$$\begin{aligned} W_{o_1 o_2}= {\left\{ \begin{array}{ll} 1 \ \text {if}\ W^*_{o_1 o_2} \ \text {is statistically significant}\\ 0 \ \text {otherwise} \end{array}\right. } \end{aligned}$$

and we call relatedness network of openings, or simply network of openings, the network defined by such matrix. Since we obtain the network with a maximum entropy procedure, it is unbiased and its links connect openings that co-occur more often than they would in a random case.

We show the network of chess openings in Fig. 1. It is composed of 924 nodes out of the initial 982 since we filtered out isolated nodes and small components formed by pairs of nodes. We then applied the Leiden algorithm19 to this network to detect communities, that we indicate with different colours in the figure. There are ten clusters, three corresponding to openings played from the White perspective and the remaining seven to those played from the Black perspective. The three White clusters almost perfectly correspond to the three main choices White has as the first move: 1. e4 (\(65\%\) of games), 1. d4 (\(24\%\) of games), 1. c4 (\(3\%\) of games) (The percentages come from the Lichess database More precisely,

  • King’s pawn opening (light blue), where White’s first move consists in advancing the king’s pawn by two squares (1. e4)

  • Queen’s pawn opening (red), characterized by White choosing as first move to advance the queen’s pawn by two squares (1. d4)

  • English opening (light green), where White opens by moving the c2 pawn by two squares (1. c4). Also Reti opening (1. Nf6) is contained in this cluster since it often involves advancing the c2 pawn by two squares as second move (2. c4)

Also Black clusters nicely maps to Black’s main choices, but their number is higher since Black’s reply also depends on White’s first move. The clusters are

  • e5 openings (khaki), where Black plays the move e5 as reply to a King’s pawn opening (1. e4 e5) or as reply to the English opening (1. c4 e5)

  • e6 openings (dark blue), which can be divided in two main categories, as also evident from the shape of the cluster. The French opening (1. e4 e6) on the right, where e6 comes as reply to the King’s pawn opening, and Queen’s pawn game openings (Catalan, Bogo-Indian, Queen’s Indian and Nizmo-Indian) on the left, where Black plays e6 as second move after White having opened with her Queen’s pawn (1. d4 Nf6 2. c4 e6)

  • Sicilian defense (orange), characterized by Black replying with c5 to White’s King’s pawn opening (1. e4 c5). This community also contains other openings characterized by Black playing c5 such as the Symmetric English (1. c4 c5).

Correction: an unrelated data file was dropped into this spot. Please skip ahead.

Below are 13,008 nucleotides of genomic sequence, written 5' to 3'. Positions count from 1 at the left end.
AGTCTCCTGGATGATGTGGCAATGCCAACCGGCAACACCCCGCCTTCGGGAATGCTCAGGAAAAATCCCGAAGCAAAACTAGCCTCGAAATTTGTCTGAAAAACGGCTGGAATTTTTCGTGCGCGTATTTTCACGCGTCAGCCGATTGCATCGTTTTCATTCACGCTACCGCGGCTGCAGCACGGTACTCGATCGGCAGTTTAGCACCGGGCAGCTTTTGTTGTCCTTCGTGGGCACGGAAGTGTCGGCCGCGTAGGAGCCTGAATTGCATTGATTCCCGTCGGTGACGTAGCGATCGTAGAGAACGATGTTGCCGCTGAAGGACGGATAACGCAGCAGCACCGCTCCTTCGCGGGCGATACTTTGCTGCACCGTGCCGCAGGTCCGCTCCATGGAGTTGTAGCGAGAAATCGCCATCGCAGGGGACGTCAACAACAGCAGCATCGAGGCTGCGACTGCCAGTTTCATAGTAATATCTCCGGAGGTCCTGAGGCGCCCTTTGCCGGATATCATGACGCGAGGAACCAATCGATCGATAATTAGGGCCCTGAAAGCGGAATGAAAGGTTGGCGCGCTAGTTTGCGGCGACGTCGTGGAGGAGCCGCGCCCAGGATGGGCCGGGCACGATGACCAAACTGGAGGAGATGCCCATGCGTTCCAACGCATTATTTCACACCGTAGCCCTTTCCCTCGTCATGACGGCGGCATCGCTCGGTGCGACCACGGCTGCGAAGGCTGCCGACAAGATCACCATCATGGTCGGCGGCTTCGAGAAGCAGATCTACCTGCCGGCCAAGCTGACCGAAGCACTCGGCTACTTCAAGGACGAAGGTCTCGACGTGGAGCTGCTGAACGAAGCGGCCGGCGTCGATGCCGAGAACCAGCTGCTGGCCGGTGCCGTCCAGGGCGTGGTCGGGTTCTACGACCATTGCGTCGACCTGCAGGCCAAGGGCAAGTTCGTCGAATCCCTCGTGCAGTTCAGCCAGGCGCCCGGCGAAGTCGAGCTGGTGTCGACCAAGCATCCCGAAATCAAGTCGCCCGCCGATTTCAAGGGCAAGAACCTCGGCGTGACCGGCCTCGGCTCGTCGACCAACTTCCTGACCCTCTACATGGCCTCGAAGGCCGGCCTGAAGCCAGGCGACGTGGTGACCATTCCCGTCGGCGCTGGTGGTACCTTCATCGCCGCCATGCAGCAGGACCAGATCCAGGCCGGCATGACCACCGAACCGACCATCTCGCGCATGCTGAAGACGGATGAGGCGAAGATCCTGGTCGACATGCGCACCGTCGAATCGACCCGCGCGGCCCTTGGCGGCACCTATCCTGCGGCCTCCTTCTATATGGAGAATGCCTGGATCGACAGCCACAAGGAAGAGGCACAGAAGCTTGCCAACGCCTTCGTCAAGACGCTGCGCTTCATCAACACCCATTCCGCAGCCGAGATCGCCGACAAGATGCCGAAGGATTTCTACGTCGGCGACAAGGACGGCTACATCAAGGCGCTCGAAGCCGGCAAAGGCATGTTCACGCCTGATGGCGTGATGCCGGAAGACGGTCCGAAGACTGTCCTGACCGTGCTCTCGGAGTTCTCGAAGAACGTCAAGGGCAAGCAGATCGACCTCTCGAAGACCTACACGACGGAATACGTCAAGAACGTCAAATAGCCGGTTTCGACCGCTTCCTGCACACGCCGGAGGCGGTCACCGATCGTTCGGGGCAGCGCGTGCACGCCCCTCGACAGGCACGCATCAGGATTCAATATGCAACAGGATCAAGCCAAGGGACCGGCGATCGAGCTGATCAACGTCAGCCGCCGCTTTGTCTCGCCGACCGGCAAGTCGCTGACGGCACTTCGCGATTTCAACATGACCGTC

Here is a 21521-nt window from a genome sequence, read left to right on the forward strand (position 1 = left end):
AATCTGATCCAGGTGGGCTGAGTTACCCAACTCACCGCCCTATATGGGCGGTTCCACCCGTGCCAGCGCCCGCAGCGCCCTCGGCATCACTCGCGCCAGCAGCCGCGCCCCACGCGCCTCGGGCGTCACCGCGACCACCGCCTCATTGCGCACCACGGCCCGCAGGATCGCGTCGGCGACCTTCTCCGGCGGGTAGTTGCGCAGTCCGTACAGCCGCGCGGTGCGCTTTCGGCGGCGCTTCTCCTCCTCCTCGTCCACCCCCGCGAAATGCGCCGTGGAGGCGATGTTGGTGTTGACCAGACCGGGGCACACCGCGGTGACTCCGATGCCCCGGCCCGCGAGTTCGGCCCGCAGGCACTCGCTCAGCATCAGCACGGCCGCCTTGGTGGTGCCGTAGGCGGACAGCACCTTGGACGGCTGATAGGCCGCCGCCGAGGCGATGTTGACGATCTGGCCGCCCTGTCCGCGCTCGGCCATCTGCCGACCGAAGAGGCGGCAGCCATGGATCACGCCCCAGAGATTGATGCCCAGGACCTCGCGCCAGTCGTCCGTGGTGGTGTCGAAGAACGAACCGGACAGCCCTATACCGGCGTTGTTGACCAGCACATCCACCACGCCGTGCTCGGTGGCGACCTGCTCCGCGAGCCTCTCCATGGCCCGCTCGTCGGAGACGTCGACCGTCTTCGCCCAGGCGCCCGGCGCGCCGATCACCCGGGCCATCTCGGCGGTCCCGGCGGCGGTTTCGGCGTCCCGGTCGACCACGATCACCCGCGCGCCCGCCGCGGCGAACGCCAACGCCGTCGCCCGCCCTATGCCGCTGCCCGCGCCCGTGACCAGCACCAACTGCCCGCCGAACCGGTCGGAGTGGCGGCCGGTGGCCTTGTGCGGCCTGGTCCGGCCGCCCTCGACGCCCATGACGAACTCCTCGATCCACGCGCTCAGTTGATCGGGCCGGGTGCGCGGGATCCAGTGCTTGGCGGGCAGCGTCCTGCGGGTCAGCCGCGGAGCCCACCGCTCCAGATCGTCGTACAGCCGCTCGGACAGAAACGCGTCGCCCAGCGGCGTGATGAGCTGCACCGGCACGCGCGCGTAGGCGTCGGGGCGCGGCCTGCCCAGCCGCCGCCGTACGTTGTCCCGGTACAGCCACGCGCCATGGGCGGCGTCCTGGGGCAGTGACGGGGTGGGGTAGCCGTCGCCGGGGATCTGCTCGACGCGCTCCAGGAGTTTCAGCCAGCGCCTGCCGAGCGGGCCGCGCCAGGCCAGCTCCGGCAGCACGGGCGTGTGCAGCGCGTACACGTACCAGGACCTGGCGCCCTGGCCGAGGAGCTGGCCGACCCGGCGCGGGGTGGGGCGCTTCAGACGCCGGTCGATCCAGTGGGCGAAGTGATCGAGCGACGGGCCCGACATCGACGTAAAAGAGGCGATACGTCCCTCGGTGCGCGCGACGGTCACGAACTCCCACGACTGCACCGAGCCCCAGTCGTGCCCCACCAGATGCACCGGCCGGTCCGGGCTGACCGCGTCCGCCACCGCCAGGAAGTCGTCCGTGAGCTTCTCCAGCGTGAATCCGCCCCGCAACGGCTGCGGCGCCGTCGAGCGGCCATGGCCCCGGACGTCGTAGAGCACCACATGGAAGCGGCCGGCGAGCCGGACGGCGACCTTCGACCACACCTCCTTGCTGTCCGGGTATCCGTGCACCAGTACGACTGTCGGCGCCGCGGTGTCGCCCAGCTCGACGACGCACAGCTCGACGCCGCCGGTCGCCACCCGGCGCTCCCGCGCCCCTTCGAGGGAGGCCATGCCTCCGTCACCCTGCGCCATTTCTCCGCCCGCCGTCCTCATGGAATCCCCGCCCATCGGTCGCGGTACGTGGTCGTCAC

• d5 openings (yellow), where d5 may comes as response to a Queen’s pawn opening (1. d4 d5) or to a King’s pawn opening as in the Caro-Kann defense (1. e4 c6 2. d4 d5)

  • Benoni defense (Pink), that comes as response to White playing the Queen’s pawn opening (1. d4 Nf6 2. c4 c5)

  • Grunfeld and King’s Indian defenses, both characterized by the same initial moves (1. d4 Nf6 2. c4 g6). It is worth remarking that both these openings are very similar to Benoni defense and this explains their closeness in the network

  • Dutch defense, where Black responds with f5 to White’s Queen’s pawn opening (1. d4 f5)

We observe that clusters of White openings depend only on White’s first move, whereas those formed by Black openings also depend on the second move played by Black. It is worth noting that this clustered structure cannot be deduced directly from the ECO classification. In fact, openings belonging to the same ECO group split into different communities, and clusters are often formed by openings belonging to different ECO groups. Chess experts have a clear understanding of this clustered structure. Additionally, we ran the clustering algorithm multiple times to ensure the stability of the obtained structure. The results of different runs are almost the same. We observed only two possible clustering configurations, occurring roughly with the same frequency. The first configuration corresponds to Fig. 1, while the second one is slightly different: the French opening goes into the d5 openings cluster, while the rest of the e6 cluster gets merged with the Benoni cluster. The second clustering is also very reasonable since all French opening ECO codes include d5 as the second black move, while the Benoni involves playing e6 as the third move.

Forecast of future openings

Figure 3
figure 3